Priorities for the U.S. Army’s Future Vertical Lift program include improvements in speed and range as well as new sensors and targeting technologies. The new generation of rotorcraft is expected to serve for decades once it enters service.
The Army is currently testing, evaluating and deliberating on two separate helicopter programs for the future. The first is the Future Attack Reconnaissance Aircraft (FARA), while the second is the Future Long-Range Assault Aircraft (FLRAA). The FLRAA is expected to double the range and speed of the current UH-60 Black Hawk helicopter. Competitors include Bell Helicopter’s V-280 Valor, a tiltrotor design, and a Lockheed-Sikorsky-Boeing entry called DEFIANT X.
Both models are designed to meet military requirements for speed, range and lift. Retired US Army Lt. Gen. Ben Hodges said he was excited about the prospects for the FLRAA program. In an interview with The National Interest, Hodges did not favor one entry over another, but was happy with the Army’s requirements and goals for the program.
“I’ve served four times with the 101st Airborne Division, I’ve been to Iraq twice, and nothing is more important to the way the United States military fights than having a rotary wing,” Hodges said. . “The ability to move firepower, conduct medical evacuations and provide logistics is a critical part of how we fight.”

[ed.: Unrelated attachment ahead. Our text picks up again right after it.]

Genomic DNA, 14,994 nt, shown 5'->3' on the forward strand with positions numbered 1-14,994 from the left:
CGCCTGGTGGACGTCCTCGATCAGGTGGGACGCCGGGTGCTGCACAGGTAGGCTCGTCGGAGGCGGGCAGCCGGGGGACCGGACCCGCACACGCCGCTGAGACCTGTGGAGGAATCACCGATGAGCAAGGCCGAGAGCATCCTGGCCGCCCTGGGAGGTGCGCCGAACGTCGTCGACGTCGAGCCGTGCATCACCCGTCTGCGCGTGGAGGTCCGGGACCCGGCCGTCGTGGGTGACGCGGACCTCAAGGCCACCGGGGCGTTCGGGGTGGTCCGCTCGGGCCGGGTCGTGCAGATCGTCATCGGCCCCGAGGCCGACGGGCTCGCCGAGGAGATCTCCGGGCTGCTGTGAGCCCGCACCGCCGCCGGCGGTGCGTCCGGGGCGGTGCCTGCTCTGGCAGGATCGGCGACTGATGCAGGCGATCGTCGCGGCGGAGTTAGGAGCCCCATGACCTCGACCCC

A new aircraft is needed due to changes in the threat environment, which includes longer range weapons that fire with greater accuracy. Another challenge will be how to develop aircraft capable of operating while dispersed, while amassing large amounts of combat power when needed for operations.
“Of course, distances are increasing, charges are increasing and enemy air defenses are improving, so there are so many different challenges,” Hodges said. “The United States is working hard to develop a capability that can get a lot of troops on the ground quickly in a small place so we can massage combat power. They are working on developing a system that can survive and meet the demands. »
Both competitors in the FLRAA competition include unique capabilities to meet speed, range, agility and performance requirements. The military also expects the aircraft to operate in grueling conditions at temperatures above 95 degrees and at altitudes above 6,000 feet. At high altitude, it becomes more difficult for the aircraft to maintain lift and operate as needed.
Kris Osborn is the Defense Editor for the National Interest. Osborn previously served at the Pentagon as a highly trained expert with the Office of the Assistant Secretary of the Army – Acquisition, Logistics and Technology. Osborn also worked as an on-air military anchor and specialist on national television networks. He has appeared as a guest military pundit on Fox News, MSNBC, The Military Channel, and The History Channel. He also holds an MA in Comparative Literature from Columbia University.